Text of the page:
Of course, using human patient data is only one part of the equation. A lot of insight can be gained by looking at patient cohorts, but it’s not possible to tease out the molecular processes that may take decades to change and become dysfunctional. Therefore, effective experimental platforms are vital for investigating the genetic variants that affect AD risk, the environmental and behavioral factors such as diet and exercise that play a role over time, and the interplay between beta amyloid, tau, the immune system, brain vasculature and other potential contributors to disease.
At JAX, the research program is exploring multiple aspects of AD. The MODEL-AD Center, led at JAX by Greg Carter and Gareth Howell, is using patient population data to identify genetic variants associated with Alzheimer’s disease. Recent work revealed two distinct subtypes within the patient data, one associated with chronic inflammation, the other not. The inflammation signature is strong when looking at patient cohorts that haven’t been stratified, so characterizing and identifying the patients with the non-inflammatory disease subtype has important implications for both ongoing research and clinical care.
Another important current MODEL-AD effort is to improve mouse models of the disease to better reflect patient biology and disease pathology. The most promising genetic variants identified in patients are being engineered into the mice using CRISPR, the most advanced genetic engineering tool available. Furthermore, mice that exhibit AD-like traits can be imaged using new techniques to visualize disease progression. They are also analyzed at the molecular level to validate their relevance to human disease. Ongoing projects include seeing how multiple variants combine to affect disease onset and progression, as well as assessing the impact of diet and exercise.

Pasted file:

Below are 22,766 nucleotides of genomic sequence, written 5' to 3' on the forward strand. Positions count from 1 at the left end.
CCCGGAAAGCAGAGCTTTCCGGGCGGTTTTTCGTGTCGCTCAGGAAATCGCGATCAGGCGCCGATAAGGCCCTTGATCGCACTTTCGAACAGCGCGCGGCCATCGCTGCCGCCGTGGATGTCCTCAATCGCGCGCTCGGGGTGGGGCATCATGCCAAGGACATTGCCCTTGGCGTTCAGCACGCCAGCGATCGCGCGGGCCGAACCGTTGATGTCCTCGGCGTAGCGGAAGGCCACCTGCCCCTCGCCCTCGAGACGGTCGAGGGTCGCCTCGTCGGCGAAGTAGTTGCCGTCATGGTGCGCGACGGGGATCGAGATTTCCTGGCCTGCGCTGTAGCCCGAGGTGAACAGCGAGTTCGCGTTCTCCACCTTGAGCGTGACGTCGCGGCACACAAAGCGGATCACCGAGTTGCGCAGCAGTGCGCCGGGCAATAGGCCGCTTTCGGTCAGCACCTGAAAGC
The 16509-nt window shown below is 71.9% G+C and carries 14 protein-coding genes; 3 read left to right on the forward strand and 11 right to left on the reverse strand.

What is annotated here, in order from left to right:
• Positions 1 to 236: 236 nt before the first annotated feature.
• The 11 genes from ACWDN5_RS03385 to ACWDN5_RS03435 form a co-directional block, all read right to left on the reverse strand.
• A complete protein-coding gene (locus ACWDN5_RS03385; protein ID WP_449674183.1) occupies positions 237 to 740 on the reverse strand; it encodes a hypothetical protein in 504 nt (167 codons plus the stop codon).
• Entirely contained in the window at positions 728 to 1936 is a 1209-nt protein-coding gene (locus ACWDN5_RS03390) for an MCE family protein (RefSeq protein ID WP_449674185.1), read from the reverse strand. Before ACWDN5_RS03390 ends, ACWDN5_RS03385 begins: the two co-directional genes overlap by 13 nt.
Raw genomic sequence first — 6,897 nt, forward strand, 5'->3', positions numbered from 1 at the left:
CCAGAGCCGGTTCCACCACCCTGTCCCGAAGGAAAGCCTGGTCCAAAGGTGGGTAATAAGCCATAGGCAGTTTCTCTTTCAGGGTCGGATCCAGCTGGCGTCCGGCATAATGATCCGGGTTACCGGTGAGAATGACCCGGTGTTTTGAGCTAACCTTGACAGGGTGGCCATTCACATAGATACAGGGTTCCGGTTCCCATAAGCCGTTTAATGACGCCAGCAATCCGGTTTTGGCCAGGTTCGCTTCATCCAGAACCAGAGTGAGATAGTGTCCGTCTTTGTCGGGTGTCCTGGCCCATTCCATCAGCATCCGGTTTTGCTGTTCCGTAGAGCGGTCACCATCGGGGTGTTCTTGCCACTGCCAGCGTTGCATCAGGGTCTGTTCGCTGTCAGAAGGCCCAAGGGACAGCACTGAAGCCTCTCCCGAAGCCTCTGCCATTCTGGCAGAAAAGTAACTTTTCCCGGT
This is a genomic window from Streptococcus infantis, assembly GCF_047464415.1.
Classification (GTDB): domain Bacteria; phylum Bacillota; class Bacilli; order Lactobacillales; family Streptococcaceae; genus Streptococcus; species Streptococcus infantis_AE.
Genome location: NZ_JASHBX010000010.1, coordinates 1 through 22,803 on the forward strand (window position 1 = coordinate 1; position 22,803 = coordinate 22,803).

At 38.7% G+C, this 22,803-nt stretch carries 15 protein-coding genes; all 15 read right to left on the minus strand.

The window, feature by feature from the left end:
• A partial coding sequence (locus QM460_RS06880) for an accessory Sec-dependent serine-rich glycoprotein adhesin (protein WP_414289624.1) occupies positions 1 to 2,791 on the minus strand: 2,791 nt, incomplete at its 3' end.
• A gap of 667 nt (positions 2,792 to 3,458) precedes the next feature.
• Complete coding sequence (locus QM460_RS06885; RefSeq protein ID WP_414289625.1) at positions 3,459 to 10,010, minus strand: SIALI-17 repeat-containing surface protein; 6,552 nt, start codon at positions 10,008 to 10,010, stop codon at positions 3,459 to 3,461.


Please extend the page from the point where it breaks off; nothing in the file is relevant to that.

In a related effort, JAX’s Catherine Kaczorowski is using genetically diverse mouse populations to study susceptibility in different genetic backgrounds. Using a gene mutation that causes early onset AD, she has found that not all mice in a genetically diverse panel develop the expected neurodegeneration. She is now identifying the genetic differences that protect these mice from cognitive decline. What if we could bolster our natural protective mechanisms to keep robust neural function even if we’d normally develop AD? It’s an intriguing thought, and the early results are promising. Also, researchers have shown that early-life enhancements are correlated with lower subsequent AD risks, providing further insight into possible behavioral and, if the molecular mechanisms can be found, therapeutic strategies to decrease AD susceptibility long before disease onset.
Reason for optimism
So is the Alzheimer’s disease research cupboard bare? Far from it. Moving beyond beta amyloid, researchers are identifying the cascade of events that cause disease and impair brain function. They are also revealing new protective mechanisms and strategies. And with that knowledge, the potential to prevent or treat this devastating disease is growing all the time.